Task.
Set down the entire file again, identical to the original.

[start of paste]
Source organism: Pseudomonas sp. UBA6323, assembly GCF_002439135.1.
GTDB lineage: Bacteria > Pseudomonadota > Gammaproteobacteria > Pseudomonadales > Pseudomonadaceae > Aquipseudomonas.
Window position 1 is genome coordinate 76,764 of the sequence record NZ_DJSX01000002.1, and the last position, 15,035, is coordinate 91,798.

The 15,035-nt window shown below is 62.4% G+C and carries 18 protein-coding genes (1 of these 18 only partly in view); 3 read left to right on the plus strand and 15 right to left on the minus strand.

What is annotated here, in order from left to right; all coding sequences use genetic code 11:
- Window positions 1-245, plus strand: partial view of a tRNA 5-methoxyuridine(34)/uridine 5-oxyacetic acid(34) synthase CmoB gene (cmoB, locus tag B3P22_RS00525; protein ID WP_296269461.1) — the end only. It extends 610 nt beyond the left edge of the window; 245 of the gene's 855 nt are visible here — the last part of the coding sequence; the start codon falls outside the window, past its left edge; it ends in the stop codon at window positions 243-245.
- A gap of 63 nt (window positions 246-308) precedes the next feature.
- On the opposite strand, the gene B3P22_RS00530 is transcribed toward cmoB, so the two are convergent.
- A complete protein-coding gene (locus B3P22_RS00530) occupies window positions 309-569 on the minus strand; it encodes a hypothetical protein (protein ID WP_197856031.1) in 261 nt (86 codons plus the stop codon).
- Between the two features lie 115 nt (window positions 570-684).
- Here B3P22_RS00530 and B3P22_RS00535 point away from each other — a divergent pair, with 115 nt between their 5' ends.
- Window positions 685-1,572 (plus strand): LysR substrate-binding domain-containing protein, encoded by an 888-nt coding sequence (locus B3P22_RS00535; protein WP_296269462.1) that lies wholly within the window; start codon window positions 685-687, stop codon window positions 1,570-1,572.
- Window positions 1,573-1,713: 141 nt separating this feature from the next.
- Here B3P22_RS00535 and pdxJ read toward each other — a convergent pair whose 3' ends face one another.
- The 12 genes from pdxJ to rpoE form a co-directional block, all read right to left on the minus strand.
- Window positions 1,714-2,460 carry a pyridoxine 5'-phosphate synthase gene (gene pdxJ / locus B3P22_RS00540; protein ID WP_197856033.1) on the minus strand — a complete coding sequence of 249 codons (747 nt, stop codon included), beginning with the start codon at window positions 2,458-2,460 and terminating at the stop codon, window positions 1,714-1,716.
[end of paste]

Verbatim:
Source organism: Pseudomonas sp. UBA6323, assembly GCF_002439135.1.
GTDB lineage: Bacteria > Pseudomonadota > Gammaproteobacteria > Pseudomonadales > Pseudomonadaceae > Aquipseudomonas.
Window position 1 is genome coordinate 76,764 of the sequence record NZ_DJSX01000002.1, and the last position, 15,035, is coordinate 91,798.

The 15,035-nt window shown below is 62.4% G+C and carries 18 protein-coding genes (1 of these 18 only partly in view); 3 read left to right on the plus strand and 15 right to left on the minus strand.

What is annotated here, in order from left to right; all coding sequences use genetic code 11:
- Window positions 1-245, plus strand: partial view of a tRNA 5-methoxyuridine(34)/uridine 5-oxyacetic acid(34) synthase CmoB gene (cmoB, locus tag B3P22_RS00525; protein ID WP_296269461.1) — the end only. It extends 610 nt beyond the left edge of the window; 245 of the gene's 855 nt are visible here — the last part of the coding sequence; the start codon falls outside the window, past its left edge; it ends in the stop codon at window positions 243-245.
- A gap of 63 nt (window positions 246-308) precedes the next feature.
- On the opposite strand, the gene B3P22_RS00530 is transcribed toward cmoB, so the two are convergent.
- A complete protein-coding gene (locus B3P22_RS00530) occupies window positions 309-569 on the minus strand; it encodes a hypothetical protein (protein ID WP_197856031.1) in 261 nt (86 codons plus the stop codon).
- Between the two features lie 115 nt (window positions 570-684).
- Here B3P22_RS00530 and B3P22_RS00535 point away from each other — a divergent pair, with 115 nt between their 5' ends.
- Window positions 685-1,572 (plus strand): LysR substrate-binding domain-containing protein, encoded by an 888-nt coding sequence (locus B3P22_RS00535; protein WP_296269462.1) that lies wholly within the window; start codon window positions 685-687, stop codon window positions 1,570-1,572.
- Window positions 1,573-1,713: 141 nt separating this feature from the next.
- Here B3P22_RS00535 and pdxJ read toward each other — a convergent pair whose 3' ends face one another.
- The 12 genes from pdxJ to rpoE form a co-directional block, all read right to left on the minus strand.
- Window positions 1,714-2,460 carry a pyridoxine 5'-phosphate synthase gene (gene pdxJ / locus B3P22_RS00540; protein ID WP_197856033.1) on the minus strand — a complete coding sequence of 249 codons (747 nt, stop codon included), beginning with the start codon at window positions 2,458-2,460 and terminating at the stop codon, window positions 1,714-1,716.